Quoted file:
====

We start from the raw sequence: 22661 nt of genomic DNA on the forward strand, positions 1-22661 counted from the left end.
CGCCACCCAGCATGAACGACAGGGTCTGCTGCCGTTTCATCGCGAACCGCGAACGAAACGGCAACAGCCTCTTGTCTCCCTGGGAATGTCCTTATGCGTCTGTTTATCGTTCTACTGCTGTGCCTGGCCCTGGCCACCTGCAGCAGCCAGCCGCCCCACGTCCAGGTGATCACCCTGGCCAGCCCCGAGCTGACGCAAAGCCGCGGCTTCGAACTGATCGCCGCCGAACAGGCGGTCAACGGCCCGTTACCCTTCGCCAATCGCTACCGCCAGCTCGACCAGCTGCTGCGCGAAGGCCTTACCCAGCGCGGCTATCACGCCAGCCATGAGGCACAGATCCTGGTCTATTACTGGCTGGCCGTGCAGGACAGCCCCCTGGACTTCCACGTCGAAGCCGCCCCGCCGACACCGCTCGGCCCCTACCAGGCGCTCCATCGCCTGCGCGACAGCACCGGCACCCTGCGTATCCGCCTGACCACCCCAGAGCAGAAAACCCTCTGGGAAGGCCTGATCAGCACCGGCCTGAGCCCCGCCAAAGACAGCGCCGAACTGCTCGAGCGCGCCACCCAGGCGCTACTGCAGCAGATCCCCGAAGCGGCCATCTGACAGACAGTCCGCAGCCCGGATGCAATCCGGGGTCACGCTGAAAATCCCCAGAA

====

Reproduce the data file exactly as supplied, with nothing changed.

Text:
We start from the raw sequence: 22661 nt of genomic DNA on the forward strand, positions 1-22661 counted from the left end.
CGCCACCCAGCATGAACGACAGGGTCTGCTGCCGTTTCATCGCGAACCGCGAACGAAACGGCAACAGCCTCTTGTCTCCCTGGGAATGTCCTTATGCGTCTGTTTATCGTTCTACTGCTGTGCCTGGCCCTGGCCACCTGCAGCAGCCAGCCGCCCCACGTCCAGGTGATCACCCTGGCCAGCCCCGAGCTGACGCAAAGCCGCGGCTTCGAACTGATCGCCGCCGAACAGGCGGTCAACGGCCCGTTACCCTTCGCCAATCGCTACCGCCAGCTCGACCAGCTGCTGCGCGAAGGCCTTACCCAGCGCGGCTATCACGCCAGCCATGAGGCACAGATCCTGGTCTATTACTGGCTGGCCGTGCAGGACAGCCCCCTGGACTTCCACGTCGAAGCCGCCCCGCCGACACCGCTCGGCCCCTACCAGGCGCTCCATCGCCTGCGCGACAGCACCGGCACCCTGCGTATCCGCCTGACCACCCCAGAGCAGAAAACCCTCTGGGAAGGCCTGATCAGCACCGGCCTGAGCCCCGCCAAAGACAGCGCCGAACTGCTCGAGCGCGCCACCCAGGCGCTACTGCAGCAGATCCCCGAAGCGGCCATCTGACAGACAGTCCGCAGCCCGGATGCAATCCGGGGTCACGCTGAAAATCCCCAGAA